A friend of mine solicited my advice and equipment after she found a few gallons of delicious, unpreserved apple cider.
I haven't had time to read the whole forum, so hopefully I'm not repeating too much...
Here's what we did :
4 gallons of cider had been sitting around for a few weeks and despite pasturization, appeared to have begun spontaneously fermenting. We kept the 3 gallons that smelled, tasted and looked good and threw out another 3 gallons.
Since the stuff was obviously fermenting, and one had failed already, we did a 15 minute boil to sanitize it and then force cooled it with an immersion chiller to about 65 deg F and poured it (aerated) onto about a half gallon yeast cake of Nottingham Ale Yeast that had been resting for 2 days after an all grain squash ale. I also added a dry packet of Munton's Ale Yeast to be really sure.
It started bubbling the airlock after only a few hours, albeit slowly.
=== Summary So Far ===
3 gallons Buckland Farm market pasturized apple cider (VA, USA)
Nottingham ale yeast cake + packet of Munton's Ale
After about a week, it had quit bubbling, and since I hate sanitizing bottles, I decided to go grab another 3 gallons of cider and make it a 6 gallon batch to make bottling really worth it.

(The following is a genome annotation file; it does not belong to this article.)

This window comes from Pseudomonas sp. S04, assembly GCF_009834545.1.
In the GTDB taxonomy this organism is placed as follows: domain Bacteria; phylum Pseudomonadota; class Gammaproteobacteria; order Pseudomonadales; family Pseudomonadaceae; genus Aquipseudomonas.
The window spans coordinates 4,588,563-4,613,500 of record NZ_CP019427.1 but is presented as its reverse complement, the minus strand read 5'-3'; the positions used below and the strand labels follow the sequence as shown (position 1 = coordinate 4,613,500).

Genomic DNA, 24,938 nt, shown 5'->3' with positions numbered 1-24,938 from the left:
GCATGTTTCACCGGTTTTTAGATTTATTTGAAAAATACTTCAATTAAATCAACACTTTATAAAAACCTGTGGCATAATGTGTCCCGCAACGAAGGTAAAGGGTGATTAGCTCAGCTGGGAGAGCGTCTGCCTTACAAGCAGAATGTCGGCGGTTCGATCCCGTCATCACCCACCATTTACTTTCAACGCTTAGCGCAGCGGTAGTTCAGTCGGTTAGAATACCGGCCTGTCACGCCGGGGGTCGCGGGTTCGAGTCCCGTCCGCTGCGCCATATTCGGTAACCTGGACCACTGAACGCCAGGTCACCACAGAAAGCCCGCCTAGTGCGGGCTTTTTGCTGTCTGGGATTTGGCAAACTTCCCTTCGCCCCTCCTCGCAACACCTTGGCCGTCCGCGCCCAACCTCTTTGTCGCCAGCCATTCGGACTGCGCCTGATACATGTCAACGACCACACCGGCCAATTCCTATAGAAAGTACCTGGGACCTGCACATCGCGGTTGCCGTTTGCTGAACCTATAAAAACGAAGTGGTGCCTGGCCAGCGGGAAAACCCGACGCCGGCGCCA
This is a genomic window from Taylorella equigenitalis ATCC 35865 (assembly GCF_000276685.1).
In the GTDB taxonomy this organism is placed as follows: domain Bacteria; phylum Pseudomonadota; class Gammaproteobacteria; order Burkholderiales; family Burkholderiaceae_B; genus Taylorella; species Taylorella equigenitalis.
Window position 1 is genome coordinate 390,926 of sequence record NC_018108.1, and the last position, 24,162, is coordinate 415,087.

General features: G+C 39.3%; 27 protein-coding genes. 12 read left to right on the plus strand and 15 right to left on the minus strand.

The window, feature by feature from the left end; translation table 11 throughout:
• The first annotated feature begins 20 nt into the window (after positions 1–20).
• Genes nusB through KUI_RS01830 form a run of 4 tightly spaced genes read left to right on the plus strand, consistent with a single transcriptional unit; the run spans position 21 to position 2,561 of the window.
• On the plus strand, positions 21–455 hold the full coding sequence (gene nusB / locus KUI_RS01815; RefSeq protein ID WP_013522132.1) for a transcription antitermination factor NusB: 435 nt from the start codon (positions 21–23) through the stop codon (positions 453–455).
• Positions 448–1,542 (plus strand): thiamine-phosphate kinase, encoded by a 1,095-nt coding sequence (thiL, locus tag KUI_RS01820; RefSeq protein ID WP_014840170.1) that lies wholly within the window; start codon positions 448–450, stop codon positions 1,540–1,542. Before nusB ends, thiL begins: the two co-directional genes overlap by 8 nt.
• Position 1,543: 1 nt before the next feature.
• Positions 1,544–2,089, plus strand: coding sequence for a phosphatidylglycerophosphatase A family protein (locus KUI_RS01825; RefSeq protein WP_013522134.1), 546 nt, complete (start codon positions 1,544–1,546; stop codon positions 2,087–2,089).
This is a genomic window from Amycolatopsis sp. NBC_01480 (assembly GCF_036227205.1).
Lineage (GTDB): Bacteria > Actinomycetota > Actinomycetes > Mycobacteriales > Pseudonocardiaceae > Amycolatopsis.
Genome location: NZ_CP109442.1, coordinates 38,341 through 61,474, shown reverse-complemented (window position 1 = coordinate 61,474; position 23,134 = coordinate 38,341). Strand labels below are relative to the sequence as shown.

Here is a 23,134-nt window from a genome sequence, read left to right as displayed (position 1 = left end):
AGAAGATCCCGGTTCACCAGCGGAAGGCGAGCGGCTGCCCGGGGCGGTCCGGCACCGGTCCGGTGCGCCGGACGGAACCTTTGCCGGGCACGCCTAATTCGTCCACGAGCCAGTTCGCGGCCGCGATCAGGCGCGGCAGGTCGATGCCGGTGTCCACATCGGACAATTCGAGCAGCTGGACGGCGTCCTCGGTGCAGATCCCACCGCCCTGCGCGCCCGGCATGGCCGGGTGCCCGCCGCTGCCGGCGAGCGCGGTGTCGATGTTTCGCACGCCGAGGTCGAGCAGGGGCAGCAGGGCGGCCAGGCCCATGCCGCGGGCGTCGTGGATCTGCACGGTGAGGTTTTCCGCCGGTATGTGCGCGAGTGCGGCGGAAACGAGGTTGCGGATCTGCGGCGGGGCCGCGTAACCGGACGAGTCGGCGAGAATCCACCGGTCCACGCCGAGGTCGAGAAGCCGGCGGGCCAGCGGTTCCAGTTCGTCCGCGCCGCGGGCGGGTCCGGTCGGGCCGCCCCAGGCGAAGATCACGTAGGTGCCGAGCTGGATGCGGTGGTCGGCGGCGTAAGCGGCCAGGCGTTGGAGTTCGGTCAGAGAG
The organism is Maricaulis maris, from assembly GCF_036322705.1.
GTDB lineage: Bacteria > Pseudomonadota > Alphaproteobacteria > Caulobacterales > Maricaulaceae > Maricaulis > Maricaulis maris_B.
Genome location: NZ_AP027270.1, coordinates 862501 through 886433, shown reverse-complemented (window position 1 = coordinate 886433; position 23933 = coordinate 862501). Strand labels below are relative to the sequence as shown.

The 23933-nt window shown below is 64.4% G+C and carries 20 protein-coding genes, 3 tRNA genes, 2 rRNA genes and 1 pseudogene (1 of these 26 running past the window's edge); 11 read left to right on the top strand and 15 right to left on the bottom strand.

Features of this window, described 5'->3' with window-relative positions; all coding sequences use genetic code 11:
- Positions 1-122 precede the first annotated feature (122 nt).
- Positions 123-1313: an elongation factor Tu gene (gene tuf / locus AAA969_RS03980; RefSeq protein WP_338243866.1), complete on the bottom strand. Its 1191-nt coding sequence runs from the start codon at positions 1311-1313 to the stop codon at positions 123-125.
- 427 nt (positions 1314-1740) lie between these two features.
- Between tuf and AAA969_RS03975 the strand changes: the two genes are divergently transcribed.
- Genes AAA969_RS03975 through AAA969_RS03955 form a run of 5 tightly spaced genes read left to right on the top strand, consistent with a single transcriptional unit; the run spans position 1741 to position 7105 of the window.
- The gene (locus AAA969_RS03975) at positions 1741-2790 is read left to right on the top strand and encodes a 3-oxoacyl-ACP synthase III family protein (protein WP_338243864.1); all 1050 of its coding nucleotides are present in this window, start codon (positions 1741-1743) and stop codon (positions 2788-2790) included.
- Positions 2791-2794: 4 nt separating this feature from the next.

I ended up with the following after buying out every grocery store I tried :
1 gallon 365 Galverstein Apple Cider (Whole Foods)
.5 gallon Murphy's Apple Juice (really a cider, from Roanoke VA)
1.5 gallons pasturized cider from Carter's mountain orchard (VA)
Cider prices here are at least $6/gallon for some reason.
I boiled the above ciders with
2 lbs of honey
1 lb brown sugar
.5 lb white sugar
force cooled it to about 65 F and poured it on the first 3 gallons.
Much to my surprise, bubbles began to rapidly rise from the airlock within about 5 minutes and about 2 hours later it had blown the airlock off, so I installed a blowoff tube. It bubbled through the blowoff tube for about 5 days at between 55 F and 65 F (my attic room is cold!).
The whole batch has been in the fermenter for about 10 days now and it still bubbles occasionally. I kind of wonder if I've killed most of the yeast with alchohol. I plan to prime the bottles whenever I bottle it, so I'll report back about what happens. The batch smells great, so I have high hopes.
Apparently, honey and sugar aren't uncommon in use. Also, hard cider used to be an all-American fermented beverage. From what I've read it's incredibly important to properly blend apple varieties in the cider or else the taste isn't ideal, which is why I didn't mind blending together all the various ciders available to me.
I read somewhere that in the USA "apple juice" means the apples are filtered and/or otherwise processed beyond simple pressing. "Apple cider" means pressed but basically un-processed apple juice. "hard cider" means apple cider that's been fermented to less than 8% ABV. "apple wine" means apple cider that's been fermented to between 8% and 14% ABV. I also saw a site with a whole slew of defined categories of cider that are officially recognized "styles" for cider competitions.
Here's some readings/resources (thanks Google):
a guy with his own orchard! http://ourworld.compuserve.com/homepages/andrew_lea/frameset.htm
yeast selection - http://mars.ark.com/~squeeze/yest-cdn.html
history - http://mason.gmu.edu/~drwillia/cider.html
suitable apples - http://mtvernon.wsu.edu/frt_hort/ciderapples.htm